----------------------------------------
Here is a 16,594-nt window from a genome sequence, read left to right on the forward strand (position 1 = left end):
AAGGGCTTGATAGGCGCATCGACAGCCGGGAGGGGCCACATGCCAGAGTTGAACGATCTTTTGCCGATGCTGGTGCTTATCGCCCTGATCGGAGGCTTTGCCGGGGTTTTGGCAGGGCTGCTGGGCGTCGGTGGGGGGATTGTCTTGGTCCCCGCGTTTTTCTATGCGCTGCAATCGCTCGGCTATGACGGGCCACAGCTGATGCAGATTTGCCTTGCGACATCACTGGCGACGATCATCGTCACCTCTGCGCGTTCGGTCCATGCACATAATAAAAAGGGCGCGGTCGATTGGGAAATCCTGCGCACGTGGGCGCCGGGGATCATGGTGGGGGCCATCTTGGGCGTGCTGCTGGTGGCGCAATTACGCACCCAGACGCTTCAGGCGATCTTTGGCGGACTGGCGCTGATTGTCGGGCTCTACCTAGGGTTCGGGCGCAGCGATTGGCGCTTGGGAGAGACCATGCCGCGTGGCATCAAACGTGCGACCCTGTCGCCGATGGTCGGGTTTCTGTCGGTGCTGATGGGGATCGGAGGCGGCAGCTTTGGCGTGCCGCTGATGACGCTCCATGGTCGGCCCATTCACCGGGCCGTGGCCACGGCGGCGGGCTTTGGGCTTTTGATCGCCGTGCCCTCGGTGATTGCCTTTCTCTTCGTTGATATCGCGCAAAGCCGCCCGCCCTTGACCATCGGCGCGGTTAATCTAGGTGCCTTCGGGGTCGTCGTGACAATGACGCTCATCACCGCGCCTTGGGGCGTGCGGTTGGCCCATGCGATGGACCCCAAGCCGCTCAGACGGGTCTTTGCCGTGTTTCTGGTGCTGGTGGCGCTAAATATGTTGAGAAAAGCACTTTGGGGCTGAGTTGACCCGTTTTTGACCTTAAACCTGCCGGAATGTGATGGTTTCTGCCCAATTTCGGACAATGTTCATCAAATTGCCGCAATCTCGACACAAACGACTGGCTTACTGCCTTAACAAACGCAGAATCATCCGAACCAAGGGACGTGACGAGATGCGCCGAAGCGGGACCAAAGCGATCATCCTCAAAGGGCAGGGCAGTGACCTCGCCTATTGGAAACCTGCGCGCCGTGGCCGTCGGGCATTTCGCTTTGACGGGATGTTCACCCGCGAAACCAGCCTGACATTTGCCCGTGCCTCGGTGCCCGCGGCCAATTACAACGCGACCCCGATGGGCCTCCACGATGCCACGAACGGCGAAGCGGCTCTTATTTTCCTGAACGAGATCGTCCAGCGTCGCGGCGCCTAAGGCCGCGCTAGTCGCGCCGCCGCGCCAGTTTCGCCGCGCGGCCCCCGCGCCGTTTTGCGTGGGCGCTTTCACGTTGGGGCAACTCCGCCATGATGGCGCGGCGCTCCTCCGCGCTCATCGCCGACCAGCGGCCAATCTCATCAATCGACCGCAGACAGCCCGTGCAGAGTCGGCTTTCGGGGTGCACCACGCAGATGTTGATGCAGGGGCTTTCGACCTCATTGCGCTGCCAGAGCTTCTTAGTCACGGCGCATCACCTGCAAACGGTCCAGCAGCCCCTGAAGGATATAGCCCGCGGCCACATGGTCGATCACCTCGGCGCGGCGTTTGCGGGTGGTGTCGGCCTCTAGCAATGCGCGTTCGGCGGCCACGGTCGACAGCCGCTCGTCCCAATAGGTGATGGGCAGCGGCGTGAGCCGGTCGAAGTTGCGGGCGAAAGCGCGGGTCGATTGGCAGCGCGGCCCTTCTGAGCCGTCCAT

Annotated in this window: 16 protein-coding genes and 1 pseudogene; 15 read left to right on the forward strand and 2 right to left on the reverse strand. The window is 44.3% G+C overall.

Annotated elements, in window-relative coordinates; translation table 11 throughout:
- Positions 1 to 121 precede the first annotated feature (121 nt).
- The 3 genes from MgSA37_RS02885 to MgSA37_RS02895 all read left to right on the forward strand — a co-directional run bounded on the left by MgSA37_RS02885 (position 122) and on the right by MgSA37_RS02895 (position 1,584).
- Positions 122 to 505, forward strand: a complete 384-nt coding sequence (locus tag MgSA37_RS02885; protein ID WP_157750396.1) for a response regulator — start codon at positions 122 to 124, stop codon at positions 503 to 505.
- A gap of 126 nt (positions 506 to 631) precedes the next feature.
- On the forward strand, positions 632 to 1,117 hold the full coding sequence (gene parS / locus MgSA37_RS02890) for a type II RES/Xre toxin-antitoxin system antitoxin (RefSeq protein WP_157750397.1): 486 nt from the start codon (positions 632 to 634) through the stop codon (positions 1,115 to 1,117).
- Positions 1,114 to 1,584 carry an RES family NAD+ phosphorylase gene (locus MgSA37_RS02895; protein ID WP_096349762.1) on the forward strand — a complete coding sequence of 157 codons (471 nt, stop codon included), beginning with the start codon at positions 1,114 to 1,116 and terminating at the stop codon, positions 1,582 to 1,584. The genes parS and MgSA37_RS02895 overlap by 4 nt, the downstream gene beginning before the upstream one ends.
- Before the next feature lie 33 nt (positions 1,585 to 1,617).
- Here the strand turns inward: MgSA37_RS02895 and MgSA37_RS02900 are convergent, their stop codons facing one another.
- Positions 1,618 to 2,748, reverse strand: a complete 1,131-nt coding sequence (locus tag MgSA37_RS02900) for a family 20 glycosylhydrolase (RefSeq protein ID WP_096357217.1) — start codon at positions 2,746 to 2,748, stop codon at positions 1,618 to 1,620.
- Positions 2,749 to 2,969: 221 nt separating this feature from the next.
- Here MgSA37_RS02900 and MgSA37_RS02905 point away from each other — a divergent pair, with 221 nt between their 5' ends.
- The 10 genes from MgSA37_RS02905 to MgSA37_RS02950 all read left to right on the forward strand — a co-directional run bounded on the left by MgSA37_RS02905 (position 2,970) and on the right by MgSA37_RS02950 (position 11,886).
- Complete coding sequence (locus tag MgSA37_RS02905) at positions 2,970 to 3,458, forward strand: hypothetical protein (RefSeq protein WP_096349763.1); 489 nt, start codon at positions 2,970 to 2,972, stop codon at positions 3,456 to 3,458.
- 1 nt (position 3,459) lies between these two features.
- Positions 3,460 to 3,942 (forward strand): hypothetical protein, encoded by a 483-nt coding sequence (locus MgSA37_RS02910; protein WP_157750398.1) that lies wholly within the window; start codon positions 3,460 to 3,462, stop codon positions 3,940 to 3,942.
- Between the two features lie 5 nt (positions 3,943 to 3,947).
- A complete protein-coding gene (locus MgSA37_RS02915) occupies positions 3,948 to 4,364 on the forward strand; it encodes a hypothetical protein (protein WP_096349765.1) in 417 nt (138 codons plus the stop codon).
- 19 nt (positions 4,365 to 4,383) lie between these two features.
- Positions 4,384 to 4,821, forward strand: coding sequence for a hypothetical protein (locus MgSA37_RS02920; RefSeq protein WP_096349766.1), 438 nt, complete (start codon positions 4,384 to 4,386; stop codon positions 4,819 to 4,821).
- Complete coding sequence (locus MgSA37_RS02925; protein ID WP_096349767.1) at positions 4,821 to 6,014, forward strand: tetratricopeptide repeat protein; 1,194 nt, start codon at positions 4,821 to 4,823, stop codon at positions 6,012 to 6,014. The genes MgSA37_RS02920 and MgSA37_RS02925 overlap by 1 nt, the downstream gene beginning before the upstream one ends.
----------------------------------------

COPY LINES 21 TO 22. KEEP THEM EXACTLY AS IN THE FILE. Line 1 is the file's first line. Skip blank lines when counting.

- A complete protein-coding gene (locus MgSA37_RS02915) occupies positions 3,948 to 4,364 on the forward strand; it encodes a hypothetical protein (protein WP_096349765.1) in 417 nt (138 codons plus the stop codon).
- 19 nt (positions 4,365 to 4,383) lie between these two features.